Wrong email address or username
Wrong email address or username
Incorrect verification code
back to top
Search tags: japanese-anime
Load new posts () and activity
Like Reblog Comment
show activity (+)
text 2016-11-26 20:43
Currently hooked on: Yuri on Ice

[Warning, non-book post coming up.]


It's all about men's figure skating, and at this point I'm hoping the writer is going for a story in which Yuri not only learns to be confident in himself as a skater, but also finally realizes he's in love with famous figure skater Victor Nikiforov, his current coach. Like, love-love, not just hero worship or professional admiration. Literally all of Yuri's performances so far (7 episodes) have been great big love letters to Victor.


I really wish there were a manga version I could binge-read, but alas, this appears to be an original production.


Like Reblog Comment
review 2014-01-01 10:05
Anime Classics Zettai!: 100 Must-See Japanese Animation Masterpieces - Brian Camp,Julie Davis

This book's main problems, and they're minor ones, are twofold. The book features anime that weren't available in the US as of the date the book was released, and the book features anime which have since gone out of print. The latter problem isn't the author's fault in the slightest - they can't have predicted what would or would not still be in print years down the road.

On the other hand, the shows that aren't available are a bit more of a nuisance, as in order for prospective fans of anime to check out those works, they would have, at the time, needed to rely on fansubs, which is a bit much to ask of new fans. That said, some of the offending works have since been licensed for release via streaming (particularly the Captain Harlock TV series). However, other works aren't as accessible, like Mazinger Z and Cyborg 009.

I still think the book holds up well as a good piece of reference material though. I'd say that it doesn't work as well as a reference material for new fans who are looking for material to find on their own, as much as it works as a gift to a new fan from a long time fan, who wants to give the new fan an idea of what's out there, wants to help the new fan figure out what he might like, and who knows how to get ahold of some of the harder to find works, in case those catch the new fan's attention.

Source: www.goodreads.com/review/show/780003536
Like Reblog Comment
review 2011-07-09 00:00
Anime and Its Roots in Early Japanese Monster Art
Anime and Its Roots in Early Japanese Monster Art - Zilia Papp With a title like this, and the fantastic cover art there was no way I could avoid this book.

The monsters in the title are Yōkai. These are manifestations of the concerns and worries of people which exist in the boundaries – between water and shore, light and dark, life and death, inside and out.

The first section deals with the development of the the Yōkai imagery – prior to the Muromachi period Yōkai were not visualised in art, purely existing as feelings and imaginations, this from the fear that depicting them might being brought forth. This attitude relaxed and much art exists from the Edo and Meiji periods. The one that jumped out for me was the Yōkai Tenome with eyes in the palms of the hand – the original source for the guardian in Pan's Labyrinth perhaps?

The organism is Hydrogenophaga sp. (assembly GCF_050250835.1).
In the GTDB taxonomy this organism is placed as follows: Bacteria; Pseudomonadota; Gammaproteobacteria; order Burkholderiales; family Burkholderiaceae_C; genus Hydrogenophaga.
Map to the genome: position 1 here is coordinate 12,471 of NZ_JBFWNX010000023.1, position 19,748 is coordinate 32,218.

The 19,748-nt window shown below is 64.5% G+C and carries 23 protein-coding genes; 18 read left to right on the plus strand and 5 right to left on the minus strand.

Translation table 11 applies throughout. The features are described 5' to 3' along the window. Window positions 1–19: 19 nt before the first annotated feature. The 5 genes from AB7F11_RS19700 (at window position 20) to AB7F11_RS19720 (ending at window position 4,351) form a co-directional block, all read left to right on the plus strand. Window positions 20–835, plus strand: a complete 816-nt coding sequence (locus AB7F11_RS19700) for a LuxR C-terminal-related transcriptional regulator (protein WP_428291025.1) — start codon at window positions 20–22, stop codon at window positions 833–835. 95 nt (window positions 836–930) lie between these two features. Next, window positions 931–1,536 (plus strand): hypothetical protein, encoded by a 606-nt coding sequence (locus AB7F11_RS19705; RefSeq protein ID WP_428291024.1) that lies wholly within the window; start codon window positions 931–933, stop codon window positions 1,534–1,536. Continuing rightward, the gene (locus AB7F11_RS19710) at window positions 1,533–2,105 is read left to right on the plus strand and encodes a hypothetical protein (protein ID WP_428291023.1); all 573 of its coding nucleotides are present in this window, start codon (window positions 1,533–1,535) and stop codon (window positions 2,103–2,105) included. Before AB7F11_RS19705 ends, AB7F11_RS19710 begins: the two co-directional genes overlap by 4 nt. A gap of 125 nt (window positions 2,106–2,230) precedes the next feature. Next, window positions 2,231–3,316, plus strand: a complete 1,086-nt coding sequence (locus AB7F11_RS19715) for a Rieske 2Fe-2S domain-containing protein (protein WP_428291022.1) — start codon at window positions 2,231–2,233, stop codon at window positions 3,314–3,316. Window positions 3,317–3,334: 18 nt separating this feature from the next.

The middle section of the book is concerned with the Mizuki Shigeru manga and animé from the 1960s to the present day and the development of Yōkai from historical Edo and Meiji sources into the form we see on screen and print today. The Gegegeno Kitaro animé series are chosen for this purpose, because many of the Yōkai are taken from the historical record and used in the animé sometimes being originally envisaged in the 1960s and then these episodes remade in the 1990s – giving an ideal means of comparison.

On the border between in 'Japanese' and out 'Foreigners' Yokai have been depicted as invaders and as defenders of the Japanese. This is further discussed later in the context of live-film where actors performing roles of Yōkai are selected from the ranks of 'half' Japanese – Of Japan, but not quite.

Comparisons of historical art, manga and anime show a progression of the Yōkai from fearful monsters, to representations of evil foreigners during Japan's imperial expansion and WWII period, to a mascotisation of a Japanese Yōkai who is impotent in aftermath of second world war and domination by western powers and the cold war.

The main criticism of the book however is that it is very hard to get into. The historical descriptions need images, and the comparison of Gegegeno Kitaro Yōkai can be quite tedious. The later chapters however are very rewarding and well worth the hard work.

The cover image by-the-way is of a Ubume – a Yōkai created when a mother dies in childbirth. She carries her infant child around with her to find someone to look watch over it.
Like Reblog Comment
review 2006-12-30 00:00
The Anime Encyclopedia: A Guide to Japanese Animation Since 1917
The Anime Encyclopedia: A Guide to Japanese Animation Since 1917 - Jonathan Clements,Helen McCarthy I should get a more updated version, but I enjoy this.
More posts
Your Dashboard view:
Need help?